Canadian singer Gord Downie passed away after a battle with brain cancer at 53.
The Tragically Hip frontman was diagnosed with the disease last year and culminated with the band having their final gig in August 2016.
The band released a statement Wednesday morning saying that Downie was with his “beloved children and family close by” as he passed.
“Gord knew this day was coming — his response was to spend this precious time as he always had — making music, making memories and expressing deep gratitude to his family and friends for a life well lived, often sealing it with a kiss… on the lips,” the statement continued.
Downie had been appointed to the Order of Canada in June of 2017 for his advocacy for First Nations, the name for Canada's aboriginal people. During his 33-year-long career, Downie won 16 Juno Awards, Canada's equivalent to the Grammy, with The Tragically Hip. In 2005, they were inducted into the Canadian Music Hall of Fame.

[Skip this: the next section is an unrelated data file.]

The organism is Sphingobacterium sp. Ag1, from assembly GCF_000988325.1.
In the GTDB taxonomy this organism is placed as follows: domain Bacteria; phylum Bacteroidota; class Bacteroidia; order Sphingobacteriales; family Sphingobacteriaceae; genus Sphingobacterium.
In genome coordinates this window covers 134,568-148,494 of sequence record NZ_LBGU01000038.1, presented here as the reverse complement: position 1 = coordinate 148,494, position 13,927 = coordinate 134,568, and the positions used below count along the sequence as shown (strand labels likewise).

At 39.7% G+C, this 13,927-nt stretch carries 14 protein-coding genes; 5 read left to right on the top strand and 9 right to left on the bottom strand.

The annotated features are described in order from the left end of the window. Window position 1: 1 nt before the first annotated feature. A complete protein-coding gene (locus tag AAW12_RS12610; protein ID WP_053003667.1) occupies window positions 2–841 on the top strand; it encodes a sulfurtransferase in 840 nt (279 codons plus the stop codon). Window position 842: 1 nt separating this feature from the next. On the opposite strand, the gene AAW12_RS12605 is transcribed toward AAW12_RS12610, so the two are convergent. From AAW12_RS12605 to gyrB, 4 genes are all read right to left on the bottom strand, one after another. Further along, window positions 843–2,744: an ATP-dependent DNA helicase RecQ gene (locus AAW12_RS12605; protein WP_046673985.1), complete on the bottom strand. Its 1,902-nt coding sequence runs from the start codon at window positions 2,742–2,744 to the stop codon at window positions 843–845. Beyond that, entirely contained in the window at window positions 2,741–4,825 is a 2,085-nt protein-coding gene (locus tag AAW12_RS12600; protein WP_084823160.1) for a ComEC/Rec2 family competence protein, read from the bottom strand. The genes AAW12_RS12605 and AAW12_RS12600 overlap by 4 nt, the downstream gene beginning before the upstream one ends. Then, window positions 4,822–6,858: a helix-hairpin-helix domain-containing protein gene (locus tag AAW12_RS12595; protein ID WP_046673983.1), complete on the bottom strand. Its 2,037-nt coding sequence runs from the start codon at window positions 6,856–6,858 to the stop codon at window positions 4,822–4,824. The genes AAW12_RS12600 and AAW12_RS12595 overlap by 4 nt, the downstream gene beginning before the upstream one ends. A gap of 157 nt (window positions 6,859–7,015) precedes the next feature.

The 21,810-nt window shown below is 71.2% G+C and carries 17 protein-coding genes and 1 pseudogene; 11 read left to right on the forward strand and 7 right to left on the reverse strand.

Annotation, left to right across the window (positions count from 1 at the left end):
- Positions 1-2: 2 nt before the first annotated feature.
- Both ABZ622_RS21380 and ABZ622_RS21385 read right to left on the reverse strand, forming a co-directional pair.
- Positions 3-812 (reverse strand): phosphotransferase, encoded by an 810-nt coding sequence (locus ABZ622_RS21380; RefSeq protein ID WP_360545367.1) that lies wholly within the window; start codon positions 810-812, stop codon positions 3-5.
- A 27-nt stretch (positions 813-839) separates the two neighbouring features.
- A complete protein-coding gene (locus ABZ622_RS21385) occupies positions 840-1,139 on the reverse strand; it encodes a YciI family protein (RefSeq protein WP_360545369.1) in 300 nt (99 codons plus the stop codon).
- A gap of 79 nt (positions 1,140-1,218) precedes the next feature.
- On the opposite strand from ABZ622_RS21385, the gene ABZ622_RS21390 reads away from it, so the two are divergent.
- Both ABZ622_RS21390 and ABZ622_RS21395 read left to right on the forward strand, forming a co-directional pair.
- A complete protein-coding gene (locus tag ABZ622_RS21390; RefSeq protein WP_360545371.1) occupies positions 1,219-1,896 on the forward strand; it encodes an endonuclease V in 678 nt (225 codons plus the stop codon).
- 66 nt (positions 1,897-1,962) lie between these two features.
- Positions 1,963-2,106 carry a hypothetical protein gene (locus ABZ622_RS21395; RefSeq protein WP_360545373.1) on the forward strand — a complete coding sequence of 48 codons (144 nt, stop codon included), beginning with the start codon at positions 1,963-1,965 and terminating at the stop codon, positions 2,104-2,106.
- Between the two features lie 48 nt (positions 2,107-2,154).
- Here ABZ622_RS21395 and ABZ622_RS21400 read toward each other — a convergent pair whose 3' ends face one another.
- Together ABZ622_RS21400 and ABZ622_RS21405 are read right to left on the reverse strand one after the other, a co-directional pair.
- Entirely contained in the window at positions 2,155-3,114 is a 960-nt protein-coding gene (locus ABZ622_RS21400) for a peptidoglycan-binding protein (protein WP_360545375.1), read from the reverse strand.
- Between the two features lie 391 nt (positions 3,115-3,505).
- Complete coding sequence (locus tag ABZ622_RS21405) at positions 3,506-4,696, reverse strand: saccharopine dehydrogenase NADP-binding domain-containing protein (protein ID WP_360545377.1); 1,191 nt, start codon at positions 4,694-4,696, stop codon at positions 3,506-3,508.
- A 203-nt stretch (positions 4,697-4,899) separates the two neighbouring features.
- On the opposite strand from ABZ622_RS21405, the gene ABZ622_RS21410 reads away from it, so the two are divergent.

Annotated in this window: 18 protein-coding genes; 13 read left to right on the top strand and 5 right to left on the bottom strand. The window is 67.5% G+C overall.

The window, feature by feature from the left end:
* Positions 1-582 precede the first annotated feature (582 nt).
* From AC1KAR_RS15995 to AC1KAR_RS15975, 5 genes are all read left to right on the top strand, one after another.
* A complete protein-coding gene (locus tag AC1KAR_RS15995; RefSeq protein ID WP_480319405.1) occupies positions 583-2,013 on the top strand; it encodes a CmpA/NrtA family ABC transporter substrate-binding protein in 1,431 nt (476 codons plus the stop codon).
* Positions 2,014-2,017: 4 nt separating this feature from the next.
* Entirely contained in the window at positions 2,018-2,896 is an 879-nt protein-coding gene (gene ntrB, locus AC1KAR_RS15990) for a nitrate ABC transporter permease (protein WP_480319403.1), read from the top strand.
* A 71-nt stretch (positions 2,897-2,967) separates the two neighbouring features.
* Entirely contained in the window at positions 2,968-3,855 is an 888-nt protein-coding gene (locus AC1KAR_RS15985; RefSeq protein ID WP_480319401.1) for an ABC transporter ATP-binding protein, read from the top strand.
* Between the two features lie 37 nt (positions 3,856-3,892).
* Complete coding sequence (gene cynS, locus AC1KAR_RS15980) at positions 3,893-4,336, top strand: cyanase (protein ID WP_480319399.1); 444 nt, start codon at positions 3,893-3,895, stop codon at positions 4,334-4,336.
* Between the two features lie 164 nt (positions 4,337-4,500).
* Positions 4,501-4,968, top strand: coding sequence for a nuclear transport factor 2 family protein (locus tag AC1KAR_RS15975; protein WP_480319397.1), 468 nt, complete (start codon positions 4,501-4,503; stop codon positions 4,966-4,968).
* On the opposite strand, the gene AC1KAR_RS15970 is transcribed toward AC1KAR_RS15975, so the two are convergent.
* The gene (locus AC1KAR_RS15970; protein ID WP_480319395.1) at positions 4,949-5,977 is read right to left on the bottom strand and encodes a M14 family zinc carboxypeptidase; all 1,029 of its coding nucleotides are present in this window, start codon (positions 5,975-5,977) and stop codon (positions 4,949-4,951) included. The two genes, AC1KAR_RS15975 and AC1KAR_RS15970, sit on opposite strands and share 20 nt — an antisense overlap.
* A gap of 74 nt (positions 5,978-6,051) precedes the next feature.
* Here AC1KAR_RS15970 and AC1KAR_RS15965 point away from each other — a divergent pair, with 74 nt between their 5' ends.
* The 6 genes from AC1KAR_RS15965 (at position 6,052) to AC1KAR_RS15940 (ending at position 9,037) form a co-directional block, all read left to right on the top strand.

He is survived by his wife, Laura Leigh Usher, and their four children.
Downie was set to release his final album as a solo artist titled Introduce Yourself, which was to be available on October 27. The record, produced by Broken Social Scene's Kevin Drew, will feature 23 songs that are all about special people in Downie's life and were all recorded in one take.
As news of his passing went around his country, Canadian Prime Minister Justin Trudeau tried to fight tears discussing the legacy Downie will leave behind on the nation.
“We are less as a country without Gord Downie in it," said a visibly emotional @JustinTrudeau today https://t.co/Tuxg7KJiyU pic.twitter.com/b1zz467H5d— CBC Politics (@CBCPolitics) October 18, 2017
Canada's identity & culture are richer for Gord Downie's work.— Justin Trudeau (@JustinTrudeau) October 18, 2017